King of Skiffle

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King of Skiffle
Compilation album by Lonnie Donegan
Released 11 April 2000
Genre Skiffle
Label Castle Records
Lonnie Donegan chronology
Muleskinner Blues
(1999)
King of Skiffle
(2000)
This Y'ere The Story
(2000)
Professional ratings
Review scores
Source Rating
Allmusic 4/5 stars [1]

King of Skiffle is a musical album by Lonnie Donegan. A CD version of the album was released in the UK on 18 February 1998 by Castle Music. The CD was also released by Pickwick under the title "The Best of Lonnie Donegan".

The first single from the album that was released was a version of Lead Belly's "Rock Island Line". It was the first debut record to go gold in the UK, and reached the Top 10 in the United States.

One of the songs, "My Old Man's a Dustman", reached #1 in the UK Singles Chart in April 1960. It was ranked #29 on the "Top 100 Hits of 1960" chart from Canadian Top 40 radio station, CHUM.

The other main hits from the album are "Cumberland Gap" and "Does Your Chewing Gum Lose Its Flavour (On the Bedpost Overnight?)" The latter was featured decades later in the Dr. Demento radio program, a show specializing in novelty songs. The song also appears on the Dr. Demento 20th anniversary two-disc set.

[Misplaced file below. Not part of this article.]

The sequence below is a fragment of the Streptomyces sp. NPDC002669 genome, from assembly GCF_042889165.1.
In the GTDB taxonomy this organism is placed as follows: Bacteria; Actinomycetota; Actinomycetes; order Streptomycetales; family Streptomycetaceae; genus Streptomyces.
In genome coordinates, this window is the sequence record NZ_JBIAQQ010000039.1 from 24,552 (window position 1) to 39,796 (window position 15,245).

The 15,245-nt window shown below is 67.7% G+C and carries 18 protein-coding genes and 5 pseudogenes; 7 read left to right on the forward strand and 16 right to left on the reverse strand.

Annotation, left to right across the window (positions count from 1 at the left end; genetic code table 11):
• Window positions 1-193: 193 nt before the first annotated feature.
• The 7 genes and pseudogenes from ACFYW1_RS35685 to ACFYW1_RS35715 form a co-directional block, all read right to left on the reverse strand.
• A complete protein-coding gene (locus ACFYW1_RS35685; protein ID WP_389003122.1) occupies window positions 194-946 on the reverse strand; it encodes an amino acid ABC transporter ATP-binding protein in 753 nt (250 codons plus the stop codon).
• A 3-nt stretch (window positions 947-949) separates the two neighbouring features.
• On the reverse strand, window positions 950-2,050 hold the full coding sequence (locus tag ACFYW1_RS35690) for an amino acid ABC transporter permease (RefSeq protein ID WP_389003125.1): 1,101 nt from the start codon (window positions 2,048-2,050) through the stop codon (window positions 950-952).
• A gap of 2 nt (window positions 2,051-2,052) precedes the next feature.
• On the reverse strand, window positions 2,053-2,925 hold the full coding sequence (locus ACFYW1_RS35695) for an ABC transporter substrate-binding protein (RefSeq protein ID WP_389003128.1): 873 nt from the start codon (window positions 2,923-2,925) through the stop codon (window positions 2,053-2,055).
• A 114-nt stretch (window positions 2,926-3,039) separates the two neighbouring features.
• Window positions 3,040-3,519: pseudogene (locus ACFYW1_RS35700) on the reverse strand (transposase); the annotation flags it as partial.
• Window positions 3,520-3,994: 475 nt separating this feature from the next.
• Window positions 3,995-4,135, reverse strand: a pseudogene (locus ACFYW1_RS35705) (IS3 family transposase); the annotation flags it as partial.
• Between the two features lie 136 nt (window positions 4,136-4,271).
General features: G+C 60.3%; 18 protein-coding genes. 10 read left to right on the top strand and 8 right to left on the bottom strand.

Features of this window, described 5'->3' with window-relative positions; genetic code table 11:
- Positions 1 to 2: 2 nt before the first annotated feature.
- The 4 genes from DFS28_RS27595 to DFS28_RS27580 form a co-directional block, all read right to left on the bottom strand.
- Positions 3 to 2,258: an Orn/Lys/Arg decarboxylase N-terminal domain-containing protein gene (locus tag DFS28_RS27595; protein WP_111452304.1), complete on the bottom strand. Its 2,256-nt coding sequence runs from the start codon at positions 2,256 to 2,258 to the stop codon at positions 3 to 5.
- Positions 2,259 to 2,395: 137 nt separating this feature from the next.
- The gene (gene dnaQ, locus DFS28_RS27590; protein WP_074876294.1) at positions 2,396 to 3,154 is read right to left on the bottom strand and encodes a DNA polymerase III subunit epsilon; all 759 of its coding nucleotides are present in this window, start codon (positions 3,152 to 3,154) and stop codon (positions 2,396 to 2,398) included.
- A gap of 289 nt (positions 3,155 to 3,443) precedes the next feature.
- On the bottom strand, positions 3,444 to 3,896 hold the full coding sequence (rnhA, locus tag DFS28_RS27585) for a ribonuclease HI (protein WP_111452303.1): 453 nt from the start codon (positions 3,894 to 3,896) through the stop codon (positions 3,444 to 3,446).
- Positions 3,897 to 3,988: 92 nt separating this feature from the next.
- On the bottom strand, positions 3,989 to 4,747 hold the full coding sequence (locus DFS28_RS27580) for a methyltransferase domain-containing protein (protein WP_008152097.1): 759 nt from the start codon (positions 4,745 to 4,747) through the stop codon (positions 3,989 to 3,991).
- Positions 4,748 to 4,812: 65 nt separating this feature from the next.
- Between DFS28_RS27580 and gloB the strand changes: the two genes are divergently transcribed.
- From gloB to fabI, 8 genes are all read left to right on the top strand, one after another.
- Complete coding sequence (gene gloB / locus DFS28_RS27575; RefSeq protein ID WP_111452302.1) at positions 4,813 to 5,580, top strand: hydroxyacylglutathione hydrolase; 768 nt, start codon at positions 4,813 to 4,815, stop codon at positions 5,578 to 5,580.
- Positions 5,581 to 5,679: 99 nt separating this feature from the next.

Track list[edit]

  1. "Rock Island Line"
  2. "Jack O Diamonds"
  3. "Tom Dooley"
  4. "Puttin' On the Style"
  5. "I'm Alabammy Bound"
  6. "Wabash Cannonball"
  7. "Wreck of the Old 97"
  8. "The Battle of New Orleans"
  9. "Bring a Little Water Sylvie"
  10. "Nobody Loves Like an Irishman"
  11. "Michael Row the Boat Ashore"
  12. "Does Your Chewing Gum Lose Its Flavour (On the Bedpost Overnight?)"
  13. "My Old Man's a Dustman"
  14. "Cumberland Gap"
  15. "Don't You Rock Me Daddy-O"
  16. "Grand Coulee Dam"
  17. "Have a Drink On Me"
  18. "Gamblin' Man"
  19. "Nobody's Child"

This compilation album is similar to a 1970 double album (same name) with 22 stereo tracks released by Deutsche Vogue Schallplatten GmbH under the Pye label. "Rock Island Line" and "Wreck of the Old 97" are the exclusions, whilst the 1970 version included:

  • "Seven Golden Daffodils"
  • "Rock O' my Soul"
  • "Fort Worth Jail"
  • "Jimmy Brown the Newsboy"
  • "Frankie and Johnny"

References[edit]